After seeing Rwanda in Photographs: Death Then, Life Now I decided to research into current and perhaps older photographers who have photographed war zones, or the aftermath of wars.
The first photographer who came to my mind was and Simon Norfolk who is well known for his photographs of Afghanistan.
After seeing his photographs and comparing them to those that I saw of Rwanda, I realised that his photographs still show that a war was happening but they don’t show the hopelessness or despair or convey as much emotion as those in the Rwanda exhibition.
Another photographer who I thought of is Don McCullin who has been photographing wars for many decades.
Don McCullin’s photographs convey a lot of emotion, I think. The way that he captures his subjects and portrays them doesn’t seem overly sympathetic or as though he felt sorry for them. I think that he was just photographing what he saw, without worrying about if the images would be too graphic or emotional to show people.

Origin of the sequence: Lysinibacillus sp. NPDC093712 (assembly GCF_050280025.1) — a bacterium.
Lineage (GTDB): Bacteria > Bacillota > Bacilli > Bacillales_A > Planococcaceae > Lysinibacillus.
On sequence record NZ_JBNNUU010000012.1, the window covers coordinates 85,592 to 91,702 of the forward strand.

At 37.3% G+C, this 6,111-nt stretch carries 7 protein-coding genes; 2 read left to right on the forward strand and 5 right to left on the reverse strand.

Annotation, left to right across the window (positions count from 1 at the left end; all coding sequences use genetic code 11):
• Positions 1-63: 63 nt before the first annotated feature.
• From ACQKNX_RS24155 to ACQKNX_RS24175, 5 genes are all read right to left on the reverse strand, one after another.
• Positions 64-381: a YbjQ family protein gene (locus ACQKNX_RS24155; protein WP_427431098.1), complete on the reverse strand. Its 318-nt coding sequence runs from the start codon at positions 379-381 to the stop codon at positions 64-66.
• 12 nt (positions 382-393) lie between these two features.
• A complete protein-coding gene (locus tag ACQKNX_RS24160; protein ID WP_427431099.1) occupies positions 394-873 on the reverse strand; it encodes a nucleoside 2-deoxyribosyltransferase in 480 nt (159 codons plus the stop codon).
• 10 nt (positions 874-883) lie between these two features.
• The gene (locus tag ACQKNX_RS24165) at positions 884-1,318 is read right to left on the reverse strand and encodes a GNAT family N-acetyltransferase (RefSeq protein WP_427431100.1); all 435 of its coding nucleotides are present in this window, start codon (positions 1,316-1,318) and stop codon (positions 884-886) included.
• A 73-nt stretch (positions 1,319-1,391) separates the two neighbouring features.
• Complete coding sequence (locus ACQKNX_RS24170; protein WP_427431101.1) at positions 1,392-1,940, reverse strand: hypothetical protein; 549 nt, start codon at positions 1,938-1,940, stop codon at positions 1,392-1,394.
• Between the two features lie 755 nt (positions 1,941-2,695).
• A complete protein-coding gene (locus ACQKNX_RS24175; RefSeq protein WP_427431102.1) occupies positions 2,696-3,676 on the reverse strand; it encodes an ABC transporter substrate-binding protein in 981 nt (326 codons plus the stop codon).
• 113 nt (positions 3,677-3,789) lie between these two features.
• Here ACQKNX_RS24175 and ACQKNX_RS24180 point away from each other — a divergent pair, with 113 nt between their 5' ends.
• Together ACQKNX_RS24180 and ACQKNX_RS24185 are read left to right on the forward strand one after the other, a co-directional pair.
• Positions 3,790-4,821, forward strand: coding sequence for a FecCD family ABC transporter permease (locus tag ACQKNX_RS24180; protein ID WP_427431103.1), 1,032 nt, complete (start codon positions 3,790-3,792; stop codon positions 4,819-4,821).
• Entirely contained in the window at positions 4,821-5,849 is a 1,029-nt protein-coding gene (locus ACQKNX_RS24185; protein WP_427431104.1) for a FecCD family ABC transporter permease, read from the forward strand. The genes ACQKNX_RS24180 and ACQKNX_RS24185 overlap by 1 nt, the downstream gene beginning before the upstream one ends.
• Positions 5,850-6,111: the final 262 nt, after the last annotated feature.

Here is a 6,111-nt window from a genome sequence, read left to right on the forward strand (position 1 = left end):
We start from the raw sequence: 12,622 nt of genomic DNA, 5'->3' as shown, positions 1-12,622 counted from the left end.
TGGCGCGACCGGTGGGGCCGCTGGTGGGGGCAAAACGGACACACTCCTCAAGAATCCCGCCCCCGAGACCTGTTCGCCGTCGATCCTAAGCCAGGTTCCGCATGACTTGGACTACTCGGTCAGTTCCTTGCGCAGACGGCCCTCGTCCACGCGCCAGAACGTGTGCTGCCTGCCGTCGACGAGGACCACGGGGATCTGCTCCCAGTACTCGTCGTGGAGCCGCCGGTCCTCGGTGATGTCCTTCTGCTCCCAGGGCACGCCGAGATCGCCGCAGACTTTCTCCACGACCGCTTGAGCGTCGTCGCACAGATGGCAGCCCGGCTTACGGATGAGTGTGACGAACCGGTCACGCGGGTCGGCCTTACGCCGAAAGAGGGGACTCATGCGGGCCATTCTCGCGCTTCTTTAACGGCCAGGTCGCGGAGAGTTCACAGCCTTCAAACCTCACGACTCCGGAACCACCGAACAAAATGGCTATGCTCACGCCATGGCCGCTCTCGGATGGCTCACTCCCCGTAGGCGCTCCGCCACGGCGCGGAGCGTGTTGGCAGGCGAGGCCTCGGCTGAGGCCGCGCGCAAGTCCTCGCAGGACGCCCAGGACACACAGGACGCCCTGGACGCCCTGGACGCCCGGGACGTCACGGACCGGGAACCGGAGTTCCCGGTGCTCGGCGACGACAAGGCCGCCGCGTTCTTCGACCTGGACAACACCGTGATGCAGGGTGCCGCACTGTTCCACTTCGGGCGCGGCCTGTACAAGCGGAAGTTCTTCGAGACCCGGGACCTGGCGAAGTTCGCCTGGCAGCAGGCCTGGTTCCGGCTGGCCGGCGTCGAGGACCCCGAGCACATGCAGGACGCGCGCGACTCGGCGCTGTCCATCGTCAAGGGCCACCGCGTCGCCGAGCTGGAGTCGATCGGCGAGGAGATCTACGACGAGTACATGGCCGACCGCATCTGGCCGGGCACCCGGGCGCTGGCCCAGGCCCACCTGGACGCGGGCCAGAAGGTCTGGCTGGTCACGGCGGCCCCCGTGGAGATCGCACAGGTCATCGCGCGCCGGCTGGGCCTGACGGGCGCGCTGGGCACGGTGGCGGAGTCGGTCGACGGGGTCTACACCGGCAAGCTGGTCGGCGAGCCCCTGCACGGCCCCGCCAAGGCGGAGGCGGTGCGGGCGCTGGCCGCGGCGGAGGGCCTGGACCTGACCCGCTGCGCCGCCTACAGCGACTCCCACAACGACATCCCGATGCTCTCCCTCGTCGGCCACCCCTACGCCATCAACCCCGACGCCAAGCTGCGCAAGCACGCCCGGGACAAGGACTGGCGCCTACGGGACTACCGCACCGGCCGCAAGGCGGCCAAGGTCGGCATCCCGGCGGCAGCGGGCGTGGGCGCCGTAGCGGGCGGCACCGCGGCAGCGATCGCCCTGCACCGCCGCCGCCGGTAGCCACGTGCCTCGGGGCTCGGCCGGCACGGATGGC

In a book about his photography, the author has written about war photography, “There are questions to be asked. Who caused what the picture shows? Who is responsible? Is it excusable? Was it inevitable? Is there some state of affairs which we’ve accepted up to now that ought to be challenged?”(Delpire, R, Don McCullin, Thames & Hudson, 2007, 5-6). I think that McCullin’s photographs ask us all of these questions and make us think about what is happening in the world around us, in other countries.